The market for batteries and electric motors used in EVs will likely soar ninefold in the next 10 years or so, while that for sensors used for autonomous driving will surge 170%. But global production of engines and bodies is expected to remain mostly flat.

As sales of EVs increase to dominate the overall auto market, demand for engines and related parts will evaporate.

Chinese and South Korean makers like Contemporary Amperex Technology, better known as CATL, and LG Chem are ramping up their presence in the crucial and lucrative market for EV batteries.

Developing and manufacturing EV batteries requires tens of billions of yen in investment, which means only companies with huge financial muscle can enter the market, where price competition is fierce.

Among Japanese makers, Panasonic, which supplies batteries to Tesla, has managed to establish itself as a player to reckon with by maintaining the No. 3 position.

But Japanese battery makers are in danger of being locked out by foreign rivals. CATL plans to expand its production capacity by five times in the next five years.

This paradigm shift is posing a life-threatening challenge to Japanese carmakers, which for decades have been cranking out competitive vehicles through vertically integrated supply chains known as “keiretsu,” usually close-knit webs of companies linked by equity ties, investments and other business relationships.

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But the trend toward electrification will relentlessly accelerate horizontal partnerships among carmakers and suppliers of parts, software and other elements needed to make green cars.

Riding on the wave are some major suppliers and contract manufacturers that provide products and services to automakers across the world, such as Canada’s Magna International, a mobility technology company for automakers, and Germany’s Bosch and Continental.

This radical structural change in car manufacturing will steadily erode the competitive edge of Japanese carmakers, putting strong pressure on them to reinvent their business strategies and models for their long-term viability.

While the biggest driving force behind this shift to electric vehicles is the need to reduce carbon dioxide emissions, there are some caveats about the environmental benefits of electric vehicles. Unless carbon emissions are curbed at power plants, the source of energy for EVs, the vehicles will not do much to help countries build a carbon-free future.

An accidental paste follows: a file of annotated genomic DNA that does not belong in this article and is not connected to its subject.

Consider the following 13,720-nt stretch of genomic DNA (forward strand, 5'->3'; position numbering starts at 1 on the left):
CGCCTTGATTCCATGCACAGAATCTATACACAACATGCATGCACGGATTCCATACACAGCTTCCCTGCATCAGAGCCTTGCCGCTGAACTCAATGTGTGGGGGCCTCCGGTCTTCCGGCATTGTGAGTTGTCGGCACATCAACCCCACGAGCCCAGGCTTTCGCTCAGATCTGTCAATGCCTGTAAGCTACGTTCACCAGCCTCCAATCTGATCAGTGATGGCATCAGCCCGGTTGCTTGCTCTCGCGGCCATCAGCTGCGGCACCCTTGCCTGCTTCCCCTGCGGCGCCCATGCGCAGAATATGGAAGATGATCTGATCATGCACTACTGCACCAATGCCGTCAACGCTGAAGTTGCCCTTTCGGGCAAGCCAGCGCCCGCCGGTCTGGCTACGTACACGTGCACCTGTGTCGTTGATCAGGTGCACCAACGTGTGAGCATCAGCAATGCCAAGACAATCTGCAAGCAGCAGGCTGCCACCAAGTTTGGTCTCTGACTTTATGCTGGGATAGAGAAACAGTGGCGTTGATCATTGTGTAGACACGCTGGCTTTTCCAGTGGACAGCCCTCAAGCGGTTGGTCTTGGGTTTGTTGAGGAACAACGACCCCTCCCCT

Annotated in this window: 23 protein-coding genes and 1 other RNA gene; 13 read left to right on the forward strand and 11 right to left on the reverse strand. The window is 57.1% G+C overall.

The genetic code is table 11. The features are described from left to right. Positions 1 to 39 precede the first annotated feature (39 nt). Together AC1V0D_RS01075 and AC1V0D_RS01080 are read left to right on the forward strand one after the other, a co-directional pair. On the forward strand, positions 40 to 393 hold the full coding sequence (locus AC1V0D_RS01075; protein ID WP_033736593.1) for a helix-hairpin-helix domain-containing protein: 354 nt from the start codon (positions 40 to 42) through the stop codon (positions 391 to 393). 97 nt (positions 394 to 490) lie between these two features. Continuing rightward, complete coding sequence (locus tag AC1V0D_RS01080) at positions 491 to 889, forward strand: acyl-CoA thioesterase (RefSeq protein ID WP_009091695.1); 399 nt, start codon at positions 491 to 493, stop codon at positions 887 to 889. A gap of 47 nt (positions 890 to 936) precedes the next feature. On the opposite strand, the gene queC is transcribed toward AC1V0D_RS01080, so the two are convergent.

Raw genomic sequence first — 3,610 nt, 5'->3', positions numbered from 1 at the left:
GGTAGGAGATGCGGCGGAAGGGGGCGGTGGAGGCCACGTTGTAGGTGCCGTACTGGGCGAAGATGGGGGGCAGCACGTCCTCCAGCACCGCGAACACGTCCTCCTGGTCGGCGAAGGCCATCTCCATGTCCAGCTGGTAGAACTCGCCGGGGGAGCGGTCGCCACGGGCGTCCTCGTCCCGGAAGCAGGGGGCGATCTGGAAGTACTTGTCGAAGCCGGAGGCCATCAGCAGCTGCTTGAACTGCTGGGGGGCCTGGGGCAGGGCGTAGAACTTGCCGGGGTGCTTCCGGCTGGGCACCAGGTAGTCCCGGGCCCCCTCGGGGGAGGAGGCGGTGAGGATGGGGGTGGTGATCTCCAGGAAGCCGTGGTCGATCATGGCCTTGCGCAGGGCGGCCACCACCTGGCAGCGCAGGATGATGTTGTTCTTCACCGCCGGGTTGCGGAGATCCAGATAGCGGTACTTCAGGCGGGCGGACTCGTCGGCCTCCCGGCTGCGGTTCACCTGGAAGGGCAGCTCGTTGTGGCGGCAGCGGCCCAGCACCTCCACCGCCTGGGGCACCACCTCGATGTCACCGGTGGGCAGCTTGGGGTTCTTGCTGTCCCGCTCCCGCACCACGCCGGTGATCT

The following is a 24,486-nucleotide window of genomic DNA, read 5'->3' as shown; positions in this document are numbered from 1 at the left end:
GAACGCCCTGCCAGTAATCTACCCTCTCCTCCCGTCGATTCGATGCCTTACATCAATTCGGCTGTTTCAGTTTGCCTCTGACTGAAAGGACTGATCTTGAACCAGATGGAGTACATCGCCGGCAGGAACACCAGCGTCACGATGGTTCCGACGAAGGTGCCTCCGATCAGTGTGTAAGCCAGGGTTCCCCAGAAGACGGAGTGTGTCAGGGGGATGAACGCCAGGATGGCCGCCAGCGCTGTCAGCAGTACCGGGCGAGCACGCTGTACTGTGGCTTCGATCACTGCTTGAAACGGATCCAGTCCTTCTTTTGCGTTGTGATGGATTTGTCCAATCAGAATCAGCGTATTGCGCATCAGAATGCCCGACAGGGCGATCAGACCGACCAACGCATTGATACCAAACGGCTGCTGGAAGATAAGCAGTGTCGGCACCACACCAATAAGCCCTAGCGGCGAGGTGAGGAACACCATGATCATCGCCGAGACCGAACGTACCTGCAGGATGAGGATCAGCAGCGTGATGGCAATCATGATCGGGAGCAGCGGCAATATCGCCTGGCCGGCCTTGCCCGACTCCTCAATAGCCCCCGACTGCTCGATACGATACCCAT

Akio Toyoda, Toyota Motor CEO and head of the Japan Automobile Manufacturers Association, said the goal is hard to achieve without a “radical reform of the government’s energy policy.” He pointed out the need for policy debate on such issues as the power generation methods used by utilities and the infrastructure for charging batteries.

Kia Apple Car Rumor Has Now Morphed Into Talk Of An Electric Scooter

The Hyundai/Kia Apple Car rumor was once presented as if it were almost a done deal, before later being dismissed – but a Korean report today says some kind of deal is not entirely off the table.

Analysts said the wording of Hyundai’s statement earlier this month, that it was not in discussions with Apple about developing “autonomous vehicles”, had left open possibilities of cooperation in other fields.

“The media report on Kia-Apple cooperation does not negate Hyundai’s statement earlier this month, since the statement was limited to a certain item,” said Kevin Yoo, an analyst at eBEST Investment & Securities.

The reference to last-mile mobility seems likely to relate to Kia’s electric scooter. The firm has concepts for embedding this into a slot in a car so that it is always charged and ready for use for completing a journey after parking the car. You can see this in the video below.

Hyundai first showed a finished prototype of the scooter at CES back in 2017, then went quiet on it before providing more details in 2019.

The small electric scooter folds up into something the size of a briefcase and mounts onto a Hyundai or Kia vehicle. According to the company, it is charged from electricity generated while driving. That’s presumably electricity generated while braking via regenerative braking, though the company is light on detailed tech specs.

As Hyundai describes the lightweight scooter: “Weighing around 7.7 kg (17 lb), the scooter is highly portable, while its unique and compact tri-folding design means it is lighter and more compact than any other similar product. Enhancing its usability further, it features a digital display that shows battery status and speed; while, for nighttime riding, the new scooter is equipped with two stylishly curved fronts LED headlights and two rear tail lamps.”

The Hyundai electric scooter features a rear wheel hub motor and is designed to travel at speeds up to 20 km/h (12 mph).

How much price Apple car?

The team suggested that the I Car is like to have a price tag of around $55000, which translate to around 36000 Euro. That can make the price the same as Tesla S Model electric car, which could give the fruit-shaped company a much-needed advantage in the electric car industry.

Tesla owner Elon Musk already release many type of Electirc car in market. Which are very affordable and carbon free.